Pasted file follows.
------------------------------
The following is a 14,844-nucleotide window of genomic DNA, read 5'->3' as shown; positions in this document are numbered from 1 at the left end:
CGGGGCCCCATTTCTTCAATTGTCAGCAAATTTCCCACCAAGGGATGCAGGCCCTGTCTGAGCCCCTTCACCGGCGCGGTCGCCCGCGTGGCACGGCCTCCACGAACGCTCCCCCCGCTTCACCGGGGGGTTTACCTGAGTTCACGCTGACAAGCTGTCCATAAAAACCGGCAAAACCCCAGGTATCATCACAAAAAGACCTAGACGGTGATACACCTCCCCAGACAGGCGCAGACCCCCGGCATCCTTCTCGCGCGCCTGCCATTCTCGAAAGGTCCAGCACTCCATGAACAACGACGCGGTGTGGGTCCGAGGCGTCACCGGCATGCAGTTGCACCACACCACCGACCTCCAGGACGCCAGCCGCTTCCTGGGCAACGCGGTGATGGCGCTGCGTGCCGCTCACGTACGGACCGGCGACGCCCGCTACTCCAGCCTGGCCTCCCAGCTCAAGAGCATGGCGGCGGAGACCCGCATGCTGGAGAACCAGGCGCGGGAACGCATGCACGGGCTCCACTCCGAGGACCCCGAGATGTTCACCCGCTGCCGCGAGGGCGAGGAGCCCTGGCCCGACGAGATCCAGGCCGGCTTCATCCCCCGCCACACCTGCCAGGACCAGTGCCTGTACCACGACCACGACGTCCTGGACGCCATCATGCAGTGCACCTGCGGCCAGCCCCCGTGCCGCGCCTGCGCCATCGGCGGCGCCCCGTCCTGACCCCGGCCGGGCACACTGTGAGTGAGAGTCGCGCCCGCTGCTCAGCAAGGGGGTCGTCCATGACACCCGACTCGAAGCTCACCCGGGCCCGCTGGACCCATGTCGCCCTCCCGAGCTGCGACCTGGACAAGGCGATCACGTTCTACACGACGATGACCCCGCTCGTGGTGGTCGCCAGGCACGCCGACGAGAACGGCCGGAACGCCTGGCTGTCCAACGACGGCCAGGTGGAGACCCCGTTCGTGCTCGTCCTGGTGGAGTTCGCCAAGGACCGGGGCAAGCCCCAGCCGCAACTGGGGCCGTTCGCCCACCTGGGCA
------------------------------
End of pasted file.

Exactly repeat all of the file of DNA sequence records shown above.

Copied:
The following is a 14,844-nucleotide window of genomic DNA, read 5'->3' as shown; positions in this document are numbered from 1 at the left end:
CGGGGCCCCATTTCTTCAATTGTCAGCAAATTTCCCACCAAGGGATGCAGGCCCTGTCTGAGCCCCTTCACCGGCGCGGTCGCCCGCGTGGCACGGCCTCCACGAACGCTCCCCCCGCTTCACCGGGGGGTTTACCTGAGTTCACGCTGACAAGCTGTCCATAAAAACCGGCAAAACCCCAGGTATCATCACAAAAAGACCTAGACGGTGATACACCTCCCCAGACAGGCGCAGACCCCCGGCATCCTTCTCGCGCGCCTGCCATTCTCGAAAGGTCCAGCACTCCATGAACAACGACGCGGTGTGGGTCCGAGGCGTCACCGGCATGCAGTTGCACCACACCACCGACCTCCAGGACGCCAGCCGCTTCCTGGGCAACGCGGTGATGGCGCTGCGTGCCGCTCACGTACGGACCGGCGACGCCCGCTACTCCAGCCTGGCCTCCCAGCTCAAGAGCATGGCGGCGGAGACCCGCATGCTGGAGAACCAGGCGCGGGAACGCATGCACGGGCTCCACTCCGAGGACCCCGAGATGTTCACCCGCTGCCGCGAGGGCGAGGAGCCCTGGCCCGACGAGATCCAGGCCGGCTTCATCCCCCGCCACACCTGCCAGGACCAGTGCCTGTACCACGACCACGACGTCCTGGACGCCATCATGCAGTGCACCTGCGGCCAGCCCCCGTGCCGCGCCTGCGCCATCGGCGGCGCCCCGTCCTGACCCCGGCCGGGCACACTGTGAGTGAGAGTCGCGCCCGCTGCTCAGCAAGGGGGTCGTCCATGACACCCGACTCGAAGCTCACCCGGGCCCGCTGGACCCATGTCGCCCTCCCGAGCTGCGACCTGGACAAGGCGATCACGTTCTACACGACGATGACCCCGCTCGTGGTGGTCGCCAGGCACGCCGACGAGAACGGCCGGAACGCCTGGCTGTCCAACGACGGCCAGGTGGAGACCCCGTTCGTGCTCGTCCTGGTGGAGTTCGCCAAGGACCGGGGCAAGCCCCAGCCGCAACTGGGGCCGTTCGCCCACCTGGGCA